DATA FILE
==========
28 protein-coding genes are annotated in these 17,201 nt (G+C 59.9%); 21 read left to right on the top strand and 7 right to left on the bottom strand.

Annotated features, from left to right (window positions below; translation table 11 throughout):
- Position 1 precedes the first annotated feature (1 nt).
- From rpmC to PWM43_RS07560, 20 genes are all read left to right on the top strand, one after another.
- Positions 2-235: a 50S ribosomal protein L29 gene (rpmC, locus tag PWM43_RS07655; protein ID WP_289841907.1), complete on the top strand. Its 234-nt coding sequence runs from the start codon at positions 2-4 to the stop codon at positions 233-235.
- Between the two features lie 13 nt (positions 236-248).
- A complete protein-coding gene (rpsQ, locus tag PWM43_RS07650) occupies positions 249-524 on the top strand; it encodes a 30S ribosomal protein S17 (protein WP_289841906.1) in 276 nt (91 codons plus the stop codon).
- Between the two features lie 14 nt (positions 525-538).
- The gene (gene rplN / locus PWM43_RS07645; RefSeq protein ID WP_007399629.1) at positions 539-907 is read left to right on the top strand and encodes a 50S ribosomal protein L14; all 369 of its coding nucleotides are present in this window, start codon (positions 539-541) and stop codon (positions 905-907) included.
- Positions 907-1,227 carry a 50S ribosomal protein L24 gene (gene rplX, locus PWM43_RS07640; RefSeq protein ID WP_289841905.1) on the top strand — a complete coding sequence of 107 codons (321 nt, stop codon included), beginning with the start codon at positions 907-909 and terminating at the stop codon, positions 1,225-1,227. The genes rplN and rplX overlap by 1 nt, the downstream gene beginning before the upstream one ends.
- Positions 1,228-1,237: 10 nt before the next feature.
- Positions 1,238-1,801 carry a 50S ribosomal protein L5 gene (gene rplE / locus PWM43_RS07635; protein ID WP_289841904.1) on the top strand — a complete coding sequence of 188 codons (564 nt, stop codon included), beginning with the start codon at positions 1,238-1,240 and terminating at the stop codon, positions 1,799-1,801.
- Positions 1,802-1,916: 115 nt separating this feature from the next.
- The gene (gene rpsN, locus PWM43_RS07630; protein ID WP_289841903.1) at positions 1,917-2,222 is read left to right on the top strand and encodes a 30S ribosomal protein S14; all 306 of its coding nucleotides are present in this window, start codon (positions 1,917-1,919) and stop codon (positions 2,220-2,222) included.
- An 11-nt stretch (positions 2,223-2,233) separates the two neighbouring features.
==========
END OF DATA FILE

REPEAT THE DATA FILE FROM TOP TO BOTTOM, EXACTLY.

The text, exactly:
28 protein-coding genes are annotated in these 17,201 nt (G+C 59.9%); 21 read left to right on the top strand and 7 right to left on the bottom strand.

Annotated features, from left to right (window positions below; translation table 11 throughout):
- Position 1 precedes the first annotated feature (1 nt).
- From rpmC to PWM43_RS07560, 20 genes are all read left to right on the top strand, one after another.
- Positions 2-235: a 50S ribosomal protein L29 gene (rpmC, locus tag PWM43_RS07655; protein ID WP_289841907.1), complete on the top strand. Its 234-nt coding sequence runs from the start codon at positions 2-4 to the stop codon at positions 233-235.
- Between the two features lie 13 nt (positions 236-248).
- A complete protein-coding gene (rpsQ, locus tag PWM43_RS07650) occupies positions 249-524 on the top strand; it encodes a 30S ribosomal protein S17 (protein WP_289841906.1) in 276 nt (91 codons plus the stop codon).
- Between the two features lie 14 nt (positions 525-538).
- The gene (gene rplN / locus PWM43_RS07645; RefSeq protein ID WP_007399629.1) at positions 539-907 is read left to right on the top strand and encodes a 50S ribosomal protein L14; all 369 of its coding nucleotides are present in this window, start codon (positions 539-541) and stop codon (positions 905-907) included.
- Positions 907-1,227 carry a 50S ribosomal protein L24 gene (gene rplX, locus PWM43_RS07640; RefSeq protein ID WP_289841905.1) on the top strand — a complete coding sequence of 107 codons (321 nt, stop codon included), beginning with the start codon at positions 907-909 and terminating at the stop codon, positions 1,225-1,227. The genes rplN and rplX overlap by 1 nt, the downstream gene beginning before the upstream one ends.
- Positions 1,228-1,237: 10 nt before the next feature.
- Positions 1,238-1,801 carry a 50S ribosomal protein L5 gene (gene rplE / locus PWM43_RS07635; protein ID WP_289841904.1) on the top strand — a complete coding sequence of 188 codons (564 nt, stop codon included), beginning with the start codon at positions 1,238-1,240 and terminating at the stop codon, positions 1,799-1,801.
- Positions 1,802-1,916: 115 nt separating this feature from the next.
- The gene (gene rpsN, locus PWM43_RS07630; protein ID WP_289841903.1) at positions 1,917-2,222 is read left to right on the top strand and encodes a 30S ribosomal protein S14; all 306 of its coding nucleotides are present in this window, start codon (positions 1,917-1,919) and stop codon (positions 2,220-2,222) included.
- An 11-nt stretch (positions 2,223-2,233) separates the two neighbouring features.